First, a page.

So, I had a look at that single large commit (removed 9,838 ; added 453,818 lines) in 4.2-rc1 and it's interesting one, here, because of the following 2 new drivers:

  • virtio-gpu KMS only pieces of driver for virtio-gpu in qemu. This is just the first part of this driver, enough to run unaccelerated userspace on. As qemu merges more we'll start adding the 3D features for the virgl 3d work.
  • amdgpu a new driver from AMD to driver their newer GPUs. (VI+) It contains a new cleaner userspace API, and is a clean break from radeon moving forward, that AMD are going to concentrate on. It also contains a set of register headers auto generated from AMD internal database.

This is going to be useful.

4
0

Yank my blockchain: Bitcoin upgrade SNAFU borks hungry miners' currency

Bronek Kozicki
Silver badge
Facepalm

Reading stories like this one I would think that there ought to be some incentive for signed email, too. Apparently not ...

0
0

Let me PLUG that up there, love. It’s perfectly standaAAARGH!

Bronek Kozicki
Silver badge
Joke

bullshitter with his 3D kitchen design

... hmm, I have this nice idea ...

0
0

North America down to its last ~130,000 IPv4 addresses

Bronek Kozicki
Silver badge

Re: The market in operation

@AC double-NAT thanks for providing an example of what I was referring to.

0
0
Bronek Kozicki
Silver badge

its your router dishing out IP addresses not your OS.

No it's not. Too much trouble when host can generate valid IPv6 address itself. Router may (but does not have to) give network prefix.,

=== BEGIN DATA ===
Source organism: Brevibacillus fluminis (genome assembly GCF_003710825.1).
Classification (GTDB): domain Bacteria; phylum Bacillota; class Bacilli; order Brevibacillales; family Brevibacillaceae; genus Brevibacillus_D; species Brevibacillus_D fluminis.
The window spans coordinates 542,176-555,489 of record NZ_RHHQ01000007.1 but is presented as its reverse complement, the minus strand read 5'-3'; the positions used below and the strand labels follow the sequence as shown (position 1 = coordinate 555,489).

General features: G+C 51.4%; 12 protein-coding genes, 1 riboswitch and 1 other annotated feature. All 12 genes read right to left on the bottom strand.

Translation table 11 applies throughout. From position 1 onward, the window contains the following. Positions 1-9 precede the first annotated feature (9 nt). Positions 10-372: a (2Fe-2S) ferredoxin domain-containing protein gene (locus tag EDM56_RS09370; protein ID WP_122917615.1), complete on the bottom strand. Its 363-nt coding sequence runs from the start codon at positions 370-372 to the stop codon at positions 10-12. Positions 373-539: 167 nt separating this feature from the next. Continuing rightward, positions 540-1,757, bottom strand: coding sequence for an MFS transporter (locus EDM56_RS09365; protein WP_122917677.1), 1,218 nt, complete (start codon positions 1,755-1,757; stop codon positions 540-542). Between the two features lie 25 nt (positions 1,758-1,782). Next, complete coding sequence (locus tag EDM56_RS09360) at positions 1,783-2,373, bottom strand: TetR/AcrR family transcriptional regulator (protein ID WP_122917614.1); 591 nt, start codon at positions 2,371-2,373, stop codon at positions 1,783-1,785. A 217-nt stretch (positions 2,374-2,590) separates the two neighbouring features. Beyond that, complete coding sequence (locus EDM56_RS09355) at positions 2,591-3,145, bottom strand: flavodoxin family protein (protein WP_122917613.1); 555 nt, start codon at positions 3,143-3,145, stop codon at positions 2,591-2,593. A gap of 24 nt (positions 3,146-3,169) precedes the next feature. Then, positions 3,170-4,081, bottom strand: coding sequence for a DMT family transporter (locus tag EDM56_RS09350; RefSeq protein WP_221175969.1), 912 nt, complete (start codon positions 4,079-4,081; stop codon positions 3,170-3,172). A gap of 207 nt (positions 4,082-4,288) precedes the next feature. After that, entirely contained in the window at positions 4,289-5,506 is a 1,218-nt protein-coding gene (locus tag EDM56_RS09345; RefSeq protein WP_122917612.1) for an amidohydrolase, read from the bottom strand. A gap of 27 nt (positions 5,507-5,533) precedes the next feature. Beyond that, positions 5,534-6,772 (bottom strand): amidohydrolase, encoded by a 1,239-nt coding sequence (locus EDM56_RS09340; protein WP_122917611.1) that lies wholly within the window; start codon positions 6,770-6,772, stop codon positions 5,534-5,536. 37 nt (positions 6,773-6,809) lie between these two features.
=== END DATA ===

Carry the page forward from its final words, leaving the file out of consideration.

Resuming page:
1
0
Bronek Kozicki
Silver badge

Re: 2 things wrong with IPV6

IPv6 is not "too big", you "only" get space for some 2^48 public networks. The remaining bits are for internal networks (2^16) and then for individual hosts (2^64). It is a lot yes, but it gives good amount of space for a well organized public network structure with (hopefully) much smaller BGP tables.

3
2
Bronek Kozicki
Silver badge

Re: The market in operation

That's too optimistic.

There is (almost) no market for IPv4 addresses and these cannot be freely traded (yes, there is some trade in IPv4 addresses but it is very limited). Also, once a vendor owns a range of IPv4 addresses, there is no ongoing cost of using it and there is no serious proposal to change it (although I would support such a change - after all, I pay to my ISP monthly).

What needs to (and will) happen is increased deployment cost of IPv4, due to increasing network complexity forced by handling of various (static or dynamic) NATs at network stages where previously they were not used. But it will be very slow process.

1
0
Bronek Kozicki
Silver badge

@AC Privacy

Honestly, you could have researched a bit before posting here. There is Privacy Extensions for Stateless Address Autoconfiguration in IPv6 proposed standard (from 2001) which next evolved to draft standard (from 2007). These are widely implemented and available both on Windows and Linux (didn't BSD because I'm not your researcher)

5
5
Bronek Kozicki
Silver badge

There is nothing wrong with IPv6 and it has been "released" many years ago. Yes it had some improvements over the years, but that's steady evolution which happens to any Internet protocol, not just IPv6.

The problem is with applications/appliances which do not properly support IPv6 (thus forcing users to IPv4), because their respective vendors do not have a clue. For example, finding good SIP phone with IPv6 support is tricky etc.

Hopefully when American ISPs are forced to join 21st century and give IPv6 to users, that will in turn prompt software/hardware vendors to give this protocol more consideration. But I won't hold breath, probably a whole generation of software/hardware/network engineers has to die out first. Still, there is a good chance this will happen before end of 21st century ...

3
6

Congratulations! You survived the leap secondocalypse

Bronek Kozicki
Silver badge

Re: Alternatives